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Author: Pei-ling Huang


This article imagines a conception of Sindh that rejects the bounded ethnolinguistic region created through colonial-modern philology and administration. I explore affective geographies produced through singing, storytelling, and traveling in relation to the poetry of Sufi mystic Shah Abdul Latif Bhittai (1689–1752) by his past and present devotees, drawing on the idea of region as a meshwork of movements created through lived lines of wayfaring, to borrow a concept from Tim Ingold. Focusing on the melodic chapters of verses (Surs) in Shah Jo Rāg, a repertoire for singing Latif’s poetry by specialist devotees (rāgī faqīrs), I reconstruct two kinds of movement. First, traces of historical movement from less-acknowledged Surs in Shah Jo Rāg and the Ganj, an early manuscript. Second, contemporary movements inspired by Surs based on two popular romances, from the narratives of Latif’s devotees. These movements reveal processes of des-making: creating entanglements to a relational and cumulative des (“land, country”).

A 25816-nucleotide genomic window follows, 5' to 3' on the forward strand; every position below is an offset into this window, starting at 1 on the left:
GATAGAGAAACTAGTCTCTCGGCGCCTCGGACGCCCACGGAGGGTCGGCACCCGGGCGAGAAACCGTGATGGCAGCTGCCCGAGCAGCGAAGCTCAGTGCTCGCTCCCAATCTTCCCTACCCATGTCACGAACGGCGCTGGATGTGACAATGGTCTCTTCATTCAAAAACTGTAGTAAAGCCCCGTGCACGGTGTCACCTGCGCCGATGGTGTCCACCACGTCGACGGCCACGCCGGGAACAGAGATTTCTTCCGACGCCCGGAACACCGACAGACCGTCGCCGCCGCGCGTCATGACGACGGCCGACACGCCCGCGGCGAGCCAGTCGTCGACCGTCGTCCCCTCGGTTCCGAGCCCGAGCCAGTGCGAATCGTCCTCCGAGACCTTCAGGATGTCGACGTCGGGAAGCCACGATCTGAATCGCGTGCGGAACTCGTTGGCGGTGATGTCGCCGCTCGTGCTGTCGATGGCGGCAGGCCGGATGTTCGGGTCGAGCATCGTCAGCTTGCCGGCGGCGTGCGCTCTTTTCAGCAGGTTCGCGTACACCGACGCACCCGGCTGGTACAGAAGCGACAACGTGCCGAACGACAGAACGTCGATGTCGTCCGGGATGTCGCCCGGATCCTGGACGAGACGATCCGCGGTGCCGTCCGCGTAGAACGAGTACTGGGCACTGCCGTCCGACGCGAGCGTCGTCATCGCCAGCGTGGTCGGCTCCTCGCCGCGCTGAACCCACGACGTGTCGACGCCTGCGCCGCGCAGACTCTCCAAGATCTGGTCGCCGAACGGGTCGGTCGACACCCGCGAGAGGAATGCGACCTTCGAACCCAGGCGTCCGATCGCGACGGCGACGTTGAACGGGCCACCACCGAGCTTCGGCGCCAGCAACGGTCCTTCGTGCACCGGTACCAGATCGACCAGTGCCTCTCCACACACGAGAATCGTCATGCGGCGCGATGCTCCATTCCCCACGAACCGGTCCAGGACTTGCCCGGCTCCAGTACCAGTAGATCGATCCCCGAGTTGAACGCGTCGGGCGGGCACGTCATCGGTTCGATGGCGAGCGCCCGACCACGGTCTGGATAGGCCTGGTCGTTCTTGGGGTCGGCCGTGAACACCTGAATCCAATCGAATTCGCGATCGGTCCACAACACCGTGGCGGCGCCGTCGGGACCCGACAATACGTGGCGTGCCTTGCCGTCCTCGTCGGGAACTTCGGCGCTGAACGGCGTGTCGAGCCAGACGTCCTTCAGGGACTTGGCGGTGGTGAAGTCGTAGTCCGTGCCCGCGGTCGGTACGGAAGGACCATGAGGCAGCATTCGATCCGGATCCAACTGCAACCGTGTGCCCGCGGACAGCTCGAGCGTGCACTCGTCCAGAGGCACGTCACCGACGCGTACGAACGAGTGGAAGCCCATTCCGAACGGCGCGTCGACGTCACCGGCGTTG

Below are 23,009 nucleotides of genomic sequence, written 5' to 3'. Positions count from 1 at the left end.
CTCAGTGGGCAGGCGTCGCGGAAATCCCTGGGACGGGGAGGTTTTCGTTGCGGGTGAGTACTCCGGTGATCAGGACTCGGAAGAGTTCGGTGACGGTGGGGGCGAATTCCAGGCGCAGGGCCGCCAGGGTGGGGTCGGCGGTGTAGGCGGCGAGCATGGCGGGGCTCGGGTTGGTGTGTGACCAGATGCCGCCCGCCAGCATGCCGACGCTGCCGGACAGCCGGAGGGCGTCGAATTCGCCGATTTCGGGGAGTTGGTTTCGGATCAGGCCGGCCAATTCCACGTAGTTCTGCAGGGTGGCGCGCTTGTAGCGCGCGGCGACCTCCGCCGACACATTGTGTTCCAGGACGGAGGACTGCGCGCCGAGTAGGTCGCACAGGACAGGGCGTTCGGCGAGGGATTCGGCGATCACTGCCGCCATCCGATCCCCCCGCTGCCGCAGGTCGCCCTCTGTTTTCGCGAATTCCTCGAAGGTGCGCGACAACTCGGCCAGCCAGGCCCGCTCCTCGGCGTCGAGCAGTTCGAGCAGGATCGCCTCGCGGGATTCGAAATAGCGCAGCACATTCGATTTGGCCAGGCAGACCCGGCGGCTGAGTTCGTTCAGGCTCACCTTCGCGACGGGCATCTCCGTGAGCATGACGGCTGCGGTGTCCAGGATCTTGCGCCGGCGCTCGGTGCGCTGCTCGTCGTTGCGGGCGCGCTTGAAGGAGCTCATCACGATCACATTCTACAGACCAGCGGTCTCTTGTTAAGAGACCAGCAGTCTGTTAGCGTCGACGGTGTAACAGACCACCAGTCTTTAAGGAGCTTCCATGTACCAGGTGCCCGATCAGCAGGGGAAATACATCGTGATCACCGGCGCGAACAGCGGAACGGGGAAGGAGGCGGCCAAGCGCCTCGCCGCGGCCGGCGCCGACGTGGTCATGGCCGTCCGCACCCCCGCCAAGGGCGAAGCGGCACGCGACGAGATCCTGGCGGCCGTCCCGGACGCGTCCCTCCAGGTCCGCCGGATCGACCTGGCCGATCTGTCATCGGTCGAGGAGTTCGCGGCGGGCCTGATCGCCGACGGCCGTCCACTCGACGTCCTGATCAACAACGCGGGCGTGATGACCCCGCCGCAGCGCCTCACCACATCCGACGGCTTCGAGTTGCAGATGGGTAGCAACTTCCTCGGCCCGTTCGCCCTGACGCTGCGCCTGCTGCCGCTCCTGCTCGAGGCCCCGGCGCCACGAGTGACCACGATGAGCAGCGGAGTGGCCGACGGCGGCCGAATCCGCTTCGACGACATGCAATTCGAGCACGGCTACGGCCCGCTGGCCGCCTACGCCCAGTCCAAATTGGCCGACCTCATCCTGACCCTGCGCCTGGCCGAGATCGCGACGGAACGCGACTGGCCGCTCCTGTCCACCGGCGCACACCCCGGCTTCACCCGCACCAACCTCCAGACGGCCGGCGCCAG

In: Philological Encounters